Renowned physicist Dr. Giovanni Ciccotti of the University of Rome spent a week on the NC State campus in April 2013, delivering a series of lectures for the Department of Chemical and Biomolecular Engineering (CBE) entitled “Time-Dependent Nonequilibrium Molecular Dynamics.”
Dr. Keith Gubbins, W.H. Clark Distinguished University Professor in the department, was impressed by the visit.
During his visit, Ciccotti was able to give three lectures on campus and spend time meeting with faculty and students.
Often, Gubbins said, a visiting lecturer will fly in on Sunday, lecture on Monday and fly out Monday evening. A tour of the facilities, a couple of meetings and the lecture itself are about all that can be packed into the schedule.
Gubbins thinks that there is a larger impact for students when the visitor can spend more time. He hopes that the Keith E. Gubbins Lecture Series he and his wife, Pauline, have created in CBE will afford some of those opportunities.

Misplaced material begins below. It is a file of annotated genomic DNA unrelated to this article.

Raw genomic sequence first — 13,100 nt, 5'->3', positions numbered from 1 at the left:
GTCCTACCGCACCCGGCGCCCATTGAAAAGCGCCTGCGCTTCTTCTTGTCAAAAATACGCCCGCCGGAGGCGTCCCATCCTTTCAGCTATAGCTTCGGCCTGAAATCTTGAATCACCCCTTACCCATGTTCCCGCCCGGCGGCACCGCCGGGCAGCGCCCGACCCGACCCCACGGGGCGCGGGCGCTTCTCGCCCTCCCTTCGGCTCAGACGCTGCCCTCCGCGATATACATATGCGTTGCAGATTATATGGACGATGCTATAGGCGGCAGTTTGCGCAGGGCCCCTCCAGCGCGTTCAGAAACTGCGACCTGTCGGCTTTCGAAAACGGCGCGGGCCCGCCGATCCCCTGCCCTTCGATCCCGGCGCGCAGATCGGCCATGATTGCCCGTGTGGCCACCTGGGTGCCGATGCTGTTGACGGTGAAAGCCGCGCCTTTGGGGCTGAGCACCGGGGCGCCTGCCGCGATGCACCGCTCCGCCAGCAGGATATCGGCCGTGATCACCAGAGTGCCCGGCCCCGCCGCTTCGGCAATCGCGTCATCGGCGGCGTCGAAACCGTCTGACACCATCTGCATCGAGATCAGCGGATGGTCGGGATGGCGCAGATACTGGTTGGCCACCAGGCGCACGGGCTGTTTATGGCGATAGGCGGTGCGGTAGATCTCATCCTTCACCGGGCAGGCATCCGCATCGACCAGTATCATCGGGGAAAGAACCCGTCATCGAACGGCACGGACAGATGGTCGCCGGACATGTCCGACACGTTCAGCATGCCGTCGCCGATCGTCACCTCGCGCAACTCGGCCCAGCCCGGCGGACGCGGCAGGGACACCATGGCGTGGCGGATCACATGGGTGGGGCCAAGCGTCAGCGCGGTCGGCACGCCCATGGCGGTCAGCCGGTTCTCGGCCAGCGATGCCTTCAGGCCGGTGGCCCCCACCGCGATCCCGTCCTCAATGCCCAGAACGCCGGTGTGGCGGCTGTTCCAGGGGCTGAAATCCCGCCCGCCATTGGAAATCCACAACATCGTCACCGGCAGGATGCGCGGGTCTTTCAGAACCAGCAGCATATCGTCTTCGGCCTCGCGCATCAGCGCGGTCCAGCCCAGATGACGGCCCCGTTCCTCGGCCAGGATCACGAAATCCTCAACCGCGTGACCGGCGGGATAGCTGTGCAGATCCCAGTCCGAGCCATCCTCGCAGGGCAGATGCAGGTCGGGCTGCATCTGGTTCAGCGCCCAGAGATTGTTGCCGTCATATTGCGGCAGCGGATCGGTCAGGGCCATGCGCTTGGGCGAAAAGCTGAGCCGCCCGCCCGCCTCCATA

Gubbins says it’s particularly important to give students in the department a chance to meet and interact with visiting researchers.
“We struggle to do that because of funding and I thought this was something I could do and make an impact,” he said.
Gubbins, a member of the National Academy of Engineering, admits to a bias for researchers doing quantitative engineering but would like to see lecturers from different fields.
He hopes to bring visiting lecturers in for a week for multiple lectures and plenty of interaction time. The first Gubbins Lecture is planned for the 2015-16 academic year.
Gubbins would like to see the series start with some distinguished engineers, but could also see physicists and other scientists in different fields of interest to engineers as featured lecturers. A faculty group would present names of potential guests and the entire CBE faculty would vote.
Gubbins received a B.S. in chemistry and a Ph.D. in chemical engineering, both from the University of London, and has been on the CBE faculty for 17 years. He came to NC State from Cornell University, where he had taught and served as the department head in chemical engineering.
(Original story from NC State College of Engineering)